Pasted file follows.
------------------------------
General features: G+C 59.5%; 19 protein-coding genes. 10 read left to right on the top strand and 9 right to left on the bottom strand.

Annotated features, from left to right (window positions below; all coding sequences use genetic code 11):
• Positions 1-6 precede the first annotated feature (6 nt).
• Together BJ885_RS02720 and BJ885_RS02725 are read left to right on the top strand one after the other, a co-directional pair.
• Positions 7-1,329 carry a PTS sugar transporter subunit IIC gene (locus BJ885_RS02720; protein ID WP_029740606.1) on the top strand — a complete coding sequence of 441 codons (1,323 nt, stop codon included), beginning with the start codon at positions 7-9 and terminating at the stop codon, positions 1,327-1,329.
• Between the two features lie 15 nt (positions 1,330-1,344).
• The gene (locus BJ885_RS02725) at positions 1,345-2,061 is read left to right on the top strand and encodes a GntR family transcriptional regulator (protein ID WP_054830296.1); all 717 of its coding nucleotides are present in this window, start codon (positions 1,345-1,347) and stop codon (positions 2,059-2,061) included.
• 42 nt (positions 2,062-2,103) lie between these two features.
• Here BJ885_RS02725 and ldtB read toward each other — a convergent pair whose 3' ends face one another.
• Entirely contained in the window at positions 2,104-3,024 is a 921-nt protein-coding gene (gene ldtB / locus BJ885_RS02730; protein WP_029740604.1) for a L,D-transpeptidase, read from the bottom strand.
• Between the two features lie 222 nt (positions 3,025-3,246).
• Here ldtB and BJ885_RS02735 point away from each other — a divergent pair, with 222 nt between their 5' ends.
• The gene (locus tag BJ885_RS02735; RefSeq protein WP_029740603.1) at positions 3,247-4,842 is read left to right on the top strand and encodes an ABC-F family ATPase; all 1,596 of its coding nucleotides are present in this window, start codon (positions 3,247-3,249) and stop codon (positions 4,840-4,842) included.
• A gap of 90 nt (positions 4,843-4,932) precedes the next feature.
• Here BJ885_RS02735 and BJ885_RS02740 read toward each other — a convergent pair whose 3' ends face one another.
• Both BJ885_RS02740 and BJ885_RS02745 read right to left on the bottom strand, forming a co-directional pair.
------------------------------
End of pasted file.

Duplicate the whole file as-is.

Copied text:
General features: G+C 59.5%; 19 protein-coding genes. 10 read left to right on the top strand and 9 right to left on the bottom strand.

Annotated features, from left to right (window positions below; all coding sequences use genetic code 11):
• Positions 1-6 precede the first annotated feature (6 nt).
• Together BJ885_RS02720 and BJ885_RS02725 are read left to right on the top strand one after the other, a co-directional pair.
• Positions 7-1,329 carry a PTS sugar transporter subunit IIC gene (locus BJ885_RS02720; protein ID WP_029740606.1) on the top strand — a complete coding sequence of 441 codons (1,323 nt, stop codon included), beginning with the start codon at positions 7-9 and terminating at the stop codon, positions 1,327-1,329.
• Between the two features lie 15 nt (positions 1,330-1,344).
• The gene (locus BJ885_RS02725) at positions 1,345-2,061 is read left to right on the top strand and encodes a GntR family transcriptional regulator (protein ID WP_054830296.1); all 717 of its coding nucleotides are present in this window, start codon (positions 1,345-1,347) and stop codon (positions 2,059-2,061) included.
• 42 nt (positions 2,062-2,103) lie between these two features.
• Here BJ885_RS02725 and ldtB read toward each other — a convergent pair whose 3' ends face one another.
• Entirely contained in the window at positions 2,104-3,024 is a 921-nt protein-coding gene (gene ldtB / locus BJ885_RS02730; protein WP_029740604.1) for a L,D-transpeptidase, read from the bottom strand.
• Between the two features lie 222 nt (positions 3,025-3,246).
• Here ldtB and BJ885_RS02735 point away from each other — a divergent pair, with 222 nt between their 5' ends.
• The gene (locus tag BJ885_RS02735; RefSeq protein WP_029740603.1) at positions 3,247-4,842 is read left to right on the top strand and encodes an ABC-F family ATPase; all 1,596 of its coding nucleotides are present in this window, start codon (positions 3,247-3,249) and stop codon (positions 4,840-4,842) included.
• A gap of 90 nt (positions 4,843-4,932) precedes the next feature.
• Here BJ885_RS02735 and BJ885_RS02740 read toward each other — a convergent pair whose 3' ends face one another.
• Both BJ885_RS02740 and BJ885_RS02745 read right to left on the bottom strand, forming a co-directional pair.